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Students Picket Founders’ Day Ceremonies as Senior Leaders Stay Home

Several dozen protestors demonstrated on King's College Quad last Saturday

By Josh Pizzuto-Pomaco

Three male protestors hold a large white sheet which states 'Elphinstone is turning in his grave'
Protestors gathered ahead of the annual Founders' Day Service in King's College Chapel

As management continues to consult staff on significant cuts in modern languages, dozens of students and staff demonstrated outside the University’s Founders’ Day Service last Saturday. 

The annual service attracts a large number of alumni, senior staff members, and philanthropic donors.

Chanting ‘no ifs, no buts, no languages cuts’, protestors broke a long hallowed tradition - standing on the grass in King’s College Quad. 

As staff members and friends of the University walked into the chapel, the crowd shouted slogans and held colourful signs aloft. 

Several of the passersby expressed support, while others appeared slightly confused. One asked a University staffer what the fuss was about, and was told demonstrators wanted to stop “cuts to some courses.”

Speaking to The Gaudie, AUSA VP for Education Rhiannon Ledwell said:

“The University loves to talk about their history, but at the same time, they’re cutting our education, our languages, our culture. What are we even celebrating today?

Rhiannon Ledwell in front of protestors on King's College Quad, holding a sign with Gaelic words on it
AUSA VP for Education Rhiannon Ledwell helped to organise the protest

“We’re here because the management is here, as well as donors, alumni, and other important people. This is how we send our message.”

However, it appears most management figures weren't in attendance.

According to footage filmed by The Gaudie, just one member of the University’s ten-person leadership team, VP for Regional Engagement Peter Edwards, took part in the academic procession into the chapel. 

It is unclear why other members were not in attendance, however The Gaudie understands that several senior managers were on vacation.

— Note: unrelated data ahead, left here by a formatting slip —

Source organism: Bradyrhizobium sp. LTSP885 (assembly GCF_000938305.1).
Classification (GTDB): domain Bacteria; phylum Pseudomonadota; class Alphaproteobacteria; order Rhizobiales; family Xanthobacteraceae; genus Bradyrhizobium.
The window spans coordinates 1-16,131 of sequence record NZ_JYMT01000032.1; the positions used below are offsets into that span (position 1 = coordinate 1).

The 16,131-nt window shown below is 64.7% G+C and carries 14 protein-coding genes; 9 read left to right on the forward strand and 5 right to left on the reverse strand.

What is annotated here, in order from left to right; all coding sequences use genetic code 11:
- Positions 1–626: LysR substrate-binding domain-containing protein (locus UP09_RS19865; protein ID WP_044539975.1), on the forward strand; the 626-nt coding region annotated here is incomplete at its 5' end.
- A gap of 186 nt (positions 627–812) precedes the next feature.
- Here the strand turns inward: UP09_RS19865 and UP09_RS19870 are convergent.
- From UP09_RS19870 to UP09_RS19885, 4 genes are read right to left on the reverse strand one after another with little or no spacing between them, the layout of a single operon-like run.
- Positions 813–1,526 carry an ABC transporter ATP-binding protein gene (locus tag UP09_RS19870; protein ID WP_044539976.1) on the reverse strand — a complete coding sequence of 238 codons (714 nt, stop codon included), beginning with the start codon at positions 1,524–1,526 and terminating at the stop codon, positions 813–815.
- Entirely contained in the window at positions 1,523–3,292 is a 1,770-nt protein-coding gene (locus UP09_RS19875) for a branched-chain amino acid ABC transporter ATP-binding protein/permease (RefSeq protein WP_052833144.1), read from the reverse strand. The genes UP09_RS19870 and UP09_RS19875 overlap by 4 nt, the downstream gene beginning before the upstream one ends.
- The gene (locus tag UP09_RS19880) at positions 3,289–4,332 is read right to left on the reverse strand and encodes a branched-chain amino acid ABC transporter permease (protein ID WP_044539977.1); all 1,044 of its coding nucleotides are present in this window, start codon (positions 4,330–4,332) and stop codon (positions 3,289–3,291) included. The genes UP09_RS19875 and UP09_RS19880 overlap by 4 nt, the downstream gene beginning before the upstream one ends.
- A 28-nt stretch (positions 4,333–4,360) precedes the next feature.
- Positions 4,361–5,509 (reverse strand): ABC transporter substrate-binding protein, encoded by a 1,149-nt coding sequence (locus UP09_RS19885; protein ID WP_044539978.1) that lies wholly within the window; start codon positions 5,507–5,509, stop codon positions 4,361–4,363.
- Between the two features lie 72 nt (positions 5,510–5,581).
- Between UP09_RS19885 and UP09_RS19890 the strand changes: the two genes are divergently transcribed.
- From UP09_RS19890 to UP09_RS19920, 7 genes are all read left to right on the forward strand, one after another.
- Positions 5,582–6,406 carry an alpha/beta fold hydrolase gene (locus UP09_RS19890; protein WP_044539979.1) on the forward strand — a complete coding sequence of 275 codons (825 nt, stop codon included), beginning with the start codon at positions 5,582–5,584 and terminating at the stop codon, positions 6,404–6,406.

These holiday makers include Principal George Boyne, who swapped the grey skies of Aberdeen for a week-long respite in Gran Canaria. 

The absences have bolstered claims by academic union UCU that University management isn’t doing enough to elicit philanthropic donations. 

Eight protestors hold flags and signs
After the protests, students posed for photos in front of a monument dedicated to Bishop Elphinstone

Management has robustly defended their engagement with donors.

In an email to staff, sent on Monday, Principal Boyne noted that more than seven million pounds had been given to the University during the past year. 

He wrote: “We must continue to generate extra income from all sources beyond tuition fees from students coming to Aberdeen to study. This includes research (which now amounts to more than £55m each year) transnational education through our overseas partnerships (nearly £5m this year), online education which earns more than £7m a year, and philanthropy which in 2023 alone contributed over £7m to support the work of the University. 

“We are committed to continuing our strategy of growing and diversifying our revenue across all these areas.”

Pressure on management has continued to grow, with UCU announcing its intention to strike during the spring term over the cuts in modern languages, which could see more than 30 lecturers made redundant. 

A £15 million pound black hole, created by a plunging international student market, has led management to seek significant savings across the University. 

In the same letter to staff, Principal Boyne stressed his desire to avoid redundancies by reduce staffing costs through other measures, writing: 

“The financial support for the enhanced retirement scheme and voluntary severance, the continuing staff recruitment freeze, the operational savings, and the rigorous strategic drive to generate extra income across the full range of sources all show that we are doing absolutely everything possible to prevent compulsory redundancies.”

The much-discussed ‘financial recovery plan’ put to paper by senior leaders will be discussed behind closed doors at a meeting of the University Court on the 28th of February. 

More to come.


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